I have always been a nostalgic person, even when I was quite young. Once life started to become ‘modern’, in the late 1960s, I was only 16, and already looking back to when I was at primary school, spending a lot more time around my family, and living close to the docks in South London.
Once I was in my twenties, and married, I looked back on my teens as my ‘golden years’, before the onset of adulthood and responsibility made me into a different person. I backed this up by having a collection of records from long before I was even born, the dance bands and crooners of the 1920s. I preferred the fashions of those pre-war years too, and often felt I had been born in the wrong decade.
That applied to films too. I was never happier than when watching the musicals of Fred Astaire and Ginger Rogers, or the ‘film-noir’ productions of the late 1930s and 1940s. My favourite architecture was Art Deco, and my favourite painter was Tamara De Lempicka. The singer I listened to more than any other was Al Bowlly, who was killed during the bombing of London in 1941.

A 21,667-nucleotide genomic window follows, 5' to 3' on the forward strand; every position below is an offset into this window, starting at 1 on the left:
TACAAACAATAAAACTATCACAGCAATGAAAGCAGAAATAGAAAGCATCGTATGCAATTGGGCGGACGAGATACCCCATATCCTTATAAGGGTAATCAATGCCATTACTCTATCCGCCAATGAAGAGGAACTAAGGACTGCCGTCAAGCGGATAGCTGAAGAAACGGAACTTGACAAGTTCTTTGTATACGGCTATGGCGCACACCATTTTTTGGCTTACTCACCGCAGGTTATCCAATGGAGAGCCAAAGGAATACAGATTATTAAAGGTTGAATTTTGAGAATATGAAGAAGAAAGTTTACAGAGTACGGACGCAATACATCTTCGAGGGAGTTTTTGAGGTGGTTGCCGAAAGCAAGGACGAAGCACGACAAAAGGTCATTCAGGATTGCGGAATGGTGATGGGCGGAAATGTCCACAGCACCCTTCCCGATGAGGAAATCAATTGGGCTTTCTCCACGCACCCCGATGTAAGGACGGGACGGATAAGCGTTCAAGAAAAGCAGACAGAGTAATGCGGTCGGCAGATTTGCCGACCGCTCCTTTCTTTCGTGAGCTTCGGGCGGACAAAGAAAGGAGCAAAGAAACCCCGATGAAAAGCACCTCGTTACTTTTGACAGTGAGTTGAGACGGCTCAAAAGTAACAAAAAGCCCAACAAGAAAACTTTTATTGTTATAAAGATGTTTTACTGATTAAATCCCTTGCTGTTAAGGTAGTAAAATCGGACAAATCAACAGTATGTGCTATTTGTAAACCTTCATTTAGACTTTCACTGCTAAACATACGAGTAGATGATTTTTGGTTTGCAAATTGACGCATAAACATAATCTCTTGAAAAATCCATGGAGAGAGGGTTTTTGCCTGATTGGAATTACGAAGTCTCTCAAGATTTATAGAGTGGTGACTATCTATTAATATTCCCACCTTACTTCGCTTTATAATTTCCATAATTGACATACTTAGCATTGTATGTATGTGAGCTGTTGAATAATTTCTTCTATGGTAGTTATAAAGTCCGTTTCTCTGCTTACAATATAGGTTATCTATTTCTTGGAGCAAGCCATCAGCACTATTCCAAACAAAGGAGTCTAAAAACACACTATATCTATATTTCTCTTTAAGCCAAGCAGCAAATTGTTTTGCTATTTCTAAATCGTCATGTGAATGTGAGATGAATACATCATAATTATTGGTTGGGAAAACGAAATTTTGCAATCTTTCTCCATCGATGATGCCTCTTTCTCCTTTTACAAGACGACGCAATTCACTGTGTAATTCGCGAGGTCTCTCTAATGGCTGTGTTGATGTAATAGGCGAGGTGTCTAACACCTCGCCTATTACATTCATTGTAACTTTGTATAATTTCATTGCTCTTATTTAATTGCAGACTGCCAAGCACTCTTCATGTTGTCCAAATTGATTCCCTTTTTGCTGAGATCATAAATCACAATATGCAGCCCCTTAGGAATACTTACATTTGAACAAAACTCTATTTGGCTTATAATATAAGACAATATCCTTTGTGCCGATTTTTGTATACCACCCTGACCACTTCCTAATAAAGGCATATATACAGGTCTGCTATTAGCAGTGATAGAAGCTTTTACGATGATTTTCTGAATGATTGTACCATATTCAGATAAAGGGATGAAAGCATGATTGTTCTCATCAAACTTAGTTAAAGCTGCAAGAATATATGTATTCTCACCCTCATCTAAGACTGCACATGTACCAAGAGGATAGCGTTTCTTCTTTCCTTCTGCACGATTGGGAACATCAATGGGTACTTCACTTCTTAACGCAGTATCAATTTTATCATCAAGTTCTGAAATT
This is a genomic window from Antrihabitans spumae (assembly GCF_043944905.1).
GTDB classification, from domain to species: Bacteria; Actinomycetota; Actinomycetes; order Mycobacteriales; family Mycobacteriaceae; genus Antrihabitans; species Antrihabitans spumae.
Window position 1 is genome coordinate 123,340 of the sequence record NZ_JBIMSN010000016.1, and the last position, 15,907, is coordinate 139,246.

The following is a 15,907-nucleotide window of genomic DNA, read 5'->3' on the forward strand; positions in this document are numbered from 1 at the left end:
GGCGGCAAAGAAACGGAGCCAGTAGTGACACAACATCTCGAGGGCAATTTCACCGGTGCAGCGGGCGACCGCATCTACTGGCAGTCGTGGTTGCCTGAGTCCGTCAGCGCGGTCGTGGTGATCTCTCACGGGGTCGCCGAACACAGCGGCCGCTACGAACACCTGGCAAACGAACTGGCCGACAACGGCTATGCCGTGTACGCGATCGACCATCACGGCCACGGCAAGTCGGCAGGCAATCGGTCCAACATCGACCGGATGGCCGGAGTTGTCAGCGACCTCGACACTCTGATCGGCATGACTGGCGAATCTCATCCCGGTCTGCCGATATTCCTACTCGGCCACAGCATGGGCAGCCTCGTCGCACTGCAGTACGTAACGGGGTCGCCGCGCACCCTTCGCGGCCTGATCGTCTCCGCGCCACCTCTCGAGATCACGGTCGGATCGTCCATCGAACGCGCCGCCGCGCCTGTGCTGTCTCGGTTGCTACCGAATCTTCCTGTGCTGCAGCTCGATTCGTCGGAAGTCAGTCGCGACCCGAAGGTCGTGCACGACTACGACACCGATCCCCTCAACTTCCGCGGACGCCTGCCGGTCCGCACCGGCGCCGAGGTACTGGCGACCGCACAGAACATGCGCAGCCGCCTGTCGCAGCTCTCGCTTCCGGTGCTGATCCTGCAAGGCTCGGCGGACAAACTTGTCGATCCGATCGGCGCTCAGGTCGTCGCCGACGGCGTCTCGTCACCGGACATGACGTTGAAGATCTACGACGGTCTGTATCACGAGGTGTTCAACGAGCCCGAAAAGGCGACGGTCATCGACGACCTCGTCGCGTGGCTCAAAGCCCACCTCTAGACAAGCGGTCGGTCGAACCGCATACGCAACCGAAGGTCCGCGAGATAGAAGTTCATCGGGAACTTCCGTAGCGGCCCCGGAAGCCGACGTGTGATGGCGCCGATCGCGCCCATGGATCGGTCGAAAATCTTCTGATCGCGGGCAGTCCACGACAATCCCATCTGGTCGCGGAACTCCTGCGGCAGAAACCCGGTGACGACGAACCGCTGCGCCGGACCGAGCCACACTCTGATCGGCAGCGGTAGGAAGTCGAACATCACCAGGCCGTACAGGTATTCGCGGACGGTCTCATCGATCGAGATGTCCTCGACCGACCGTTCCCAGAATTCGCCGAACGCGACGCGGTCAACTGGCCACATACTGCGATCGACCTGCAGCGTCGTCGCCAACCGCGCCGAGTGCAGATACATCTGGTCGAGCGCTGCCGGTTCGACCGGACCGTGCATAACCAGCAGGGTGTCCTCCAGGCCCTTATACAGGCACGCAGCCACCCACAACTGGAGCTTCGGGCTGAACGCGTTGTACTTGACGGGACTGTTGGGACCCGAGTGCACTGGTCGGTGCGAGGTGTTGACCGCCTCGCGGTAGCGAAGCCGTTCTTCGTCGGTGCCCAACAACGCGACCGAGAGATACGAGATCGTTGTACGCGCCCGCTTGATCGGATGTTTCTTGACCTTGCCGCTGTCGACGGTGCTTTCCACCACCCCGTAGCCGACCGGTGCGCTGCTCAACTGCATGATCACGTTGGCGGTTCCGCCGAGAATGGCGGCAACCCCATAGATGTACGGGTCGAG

By the time I turned 40, I had moved back to the area of London where I grew up, and revelled in the nostalgia that surrounded me, even though the Docklands Developments of the early 1980s had changed parts of it beyond recognition.
During my time as an EMT, I always felt that job was better during the first ten years I did it. Once it became more complex, and the staff more self-important, I would drone on about how much better it had been in the past. I couldn’t shake that feeling, despite being advised by everyone to ‘look forward, not back’.
Once I retired in 2012 and moved away from London, I wallowed in nostalgia on a daily basis. As any regular reader of this blog will know, I not only have a Category that covers nostalgia posts, I write them and publish them all the time. I hasten to add that I am not seeing the past through rose-tinted glasses. I am well-aware of how much harder life was for so many back then, and even more so when I was a child.
But I loved it, and I am not apologising for being nostalgic.